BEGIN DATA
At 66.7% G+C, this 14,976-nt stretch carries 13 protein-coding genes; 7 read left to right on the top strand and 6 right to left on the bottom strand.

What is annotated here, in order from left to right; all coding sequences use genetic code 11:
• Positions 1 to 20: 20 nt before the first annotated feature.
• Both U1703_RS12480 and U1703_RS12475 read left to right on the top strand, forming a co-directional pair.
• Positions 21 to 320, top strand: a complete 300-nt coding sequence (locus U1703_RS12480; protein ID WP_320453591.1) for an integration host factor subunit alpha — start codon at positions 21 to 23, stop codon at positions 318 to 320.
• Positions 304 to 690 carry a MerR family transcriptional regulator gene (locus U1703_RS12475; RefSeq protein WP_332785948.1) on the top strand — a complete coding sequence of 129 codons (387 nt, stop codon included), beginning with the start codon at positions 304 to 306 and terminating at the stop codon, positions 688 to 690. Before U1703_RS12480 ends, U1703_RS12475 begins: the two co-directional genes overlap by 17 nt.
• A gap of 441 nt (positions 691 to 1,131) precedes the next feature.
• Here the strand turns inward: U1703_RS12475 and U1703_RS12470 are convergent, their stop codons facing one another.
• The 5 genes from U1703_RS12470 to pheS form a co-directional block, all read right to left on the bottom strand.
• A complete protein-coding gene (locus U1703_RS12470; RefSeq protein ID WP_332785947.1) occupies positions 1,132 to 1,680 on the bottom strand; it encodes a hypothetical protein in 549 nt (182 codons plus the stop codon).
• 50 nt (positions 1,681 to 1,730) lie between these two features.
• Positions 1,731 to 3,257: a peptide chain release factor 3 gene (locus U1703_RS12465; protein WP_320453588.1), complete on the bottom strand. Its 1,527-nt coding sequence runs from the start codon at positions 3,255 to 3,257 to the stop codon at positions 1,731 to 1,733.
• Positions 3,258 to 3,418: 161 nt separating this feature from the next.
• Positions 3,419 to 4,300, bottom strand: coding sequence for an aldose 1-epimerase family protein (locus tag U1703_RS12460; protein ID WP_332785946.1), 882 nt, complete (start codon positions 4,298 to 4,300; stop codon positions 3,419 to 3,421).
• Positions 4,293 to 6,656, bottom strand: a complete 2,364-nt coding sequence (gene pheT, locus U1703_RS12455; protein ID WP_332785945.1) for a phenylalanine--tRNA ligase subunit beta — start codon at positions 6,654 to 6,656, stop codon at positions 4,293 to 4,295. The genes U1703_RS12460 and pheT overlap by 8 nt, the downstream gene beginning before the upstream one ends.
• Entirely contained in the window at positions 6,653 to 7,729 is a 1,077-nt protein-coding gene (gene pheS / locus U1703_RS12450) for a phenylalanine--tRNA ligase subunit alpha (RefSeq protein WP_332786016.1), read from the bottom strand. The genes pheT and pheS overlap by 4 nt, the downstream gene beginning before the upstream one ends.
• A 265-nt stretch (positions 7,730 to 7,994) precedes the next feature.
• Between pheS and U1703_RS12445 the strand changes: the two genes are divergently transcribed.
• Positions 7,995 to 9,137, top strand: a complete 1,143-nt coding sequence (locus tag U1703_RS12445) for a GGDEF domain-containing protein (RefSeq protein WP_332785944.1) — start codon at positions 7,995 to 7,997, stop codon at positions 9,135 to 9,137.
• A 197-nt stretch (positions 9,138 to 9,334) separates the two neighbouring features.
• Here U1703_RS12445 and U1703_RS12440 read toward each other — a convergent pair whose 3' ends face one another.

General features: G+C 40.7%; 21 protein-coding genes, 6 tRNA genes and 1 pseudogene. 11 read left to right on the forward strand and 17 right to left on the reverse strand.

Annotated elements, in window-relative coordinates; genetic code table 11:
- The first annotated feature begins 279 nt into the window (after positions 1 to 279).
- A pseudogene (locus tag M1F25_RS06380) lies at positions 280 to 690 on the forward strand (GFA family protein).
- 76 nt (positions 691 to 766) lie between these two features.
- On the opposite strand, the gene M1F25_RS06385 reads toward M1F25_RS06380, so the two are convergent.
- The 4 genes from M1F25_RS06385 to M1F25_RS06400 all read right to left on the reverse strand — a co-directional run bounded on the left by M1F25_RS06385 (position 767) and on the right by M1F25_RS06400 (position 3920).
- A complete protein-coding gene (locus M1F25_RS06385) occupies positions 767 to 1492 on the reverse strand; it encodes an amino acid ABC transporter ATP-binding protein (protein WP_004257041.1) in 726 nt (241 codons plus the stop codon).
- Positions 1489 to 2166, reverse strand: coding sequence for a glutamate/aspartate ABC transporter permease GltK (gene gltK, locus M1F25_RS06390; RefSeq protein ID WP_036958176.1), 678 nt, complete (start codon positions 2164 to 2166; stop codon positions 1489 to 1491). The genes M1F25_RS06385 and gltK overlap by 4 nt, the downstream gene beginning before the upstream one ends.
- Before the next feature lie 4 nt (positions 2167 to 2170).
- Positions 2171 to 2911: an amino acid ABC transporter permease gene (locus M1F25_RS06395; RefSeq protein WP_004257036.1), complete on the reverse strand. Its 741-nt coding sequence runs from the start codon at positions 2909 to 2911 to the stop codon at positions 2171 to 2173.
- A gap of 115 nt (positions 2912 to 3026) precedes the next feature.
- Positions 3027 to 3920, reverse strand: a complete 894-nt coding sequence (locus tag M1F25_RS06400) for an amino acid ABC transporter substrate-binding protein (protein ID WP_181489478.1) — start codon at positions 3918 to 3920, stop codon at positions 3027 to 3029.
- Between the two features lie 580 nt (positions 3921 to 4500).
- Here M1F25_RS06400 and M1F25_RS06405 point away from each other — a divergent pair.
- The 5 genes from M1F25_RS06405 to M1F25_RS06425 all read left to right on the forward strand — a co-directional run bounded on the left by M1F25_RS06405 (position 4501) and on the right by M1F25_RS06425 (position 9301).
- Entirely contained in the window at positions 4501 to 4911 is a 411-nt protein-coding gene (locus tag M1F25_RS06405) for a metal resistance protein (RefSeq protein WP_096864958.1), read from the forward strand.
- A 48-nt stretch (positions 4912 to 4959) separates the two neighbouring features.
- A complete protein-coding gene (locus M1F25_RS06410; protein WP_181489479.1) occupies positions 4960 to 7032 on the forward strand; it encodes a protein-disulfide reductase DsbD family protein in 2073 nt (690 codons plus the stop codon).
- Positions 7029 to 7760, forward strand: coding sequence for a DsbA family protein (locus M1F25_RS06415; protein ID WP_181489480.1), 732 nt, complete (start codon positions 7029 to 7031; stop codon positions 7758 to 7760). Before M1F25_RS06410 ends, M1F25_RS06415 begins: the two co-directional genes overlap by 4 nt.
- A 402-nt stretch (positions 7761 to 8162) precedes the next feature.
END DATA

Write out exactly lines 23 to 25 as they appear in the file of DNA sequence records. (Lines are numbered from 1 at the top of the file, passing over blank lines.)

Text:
Annotated elements, in window-relative coordinates; genetic code table 11:
- The first annotated feature begins 279 nt into the window (after positions 1 to 279).
- A pseudogene (locus tag M1F25_RS06380) lies at positions 280 to 690 on the forward strand (GFA family protein).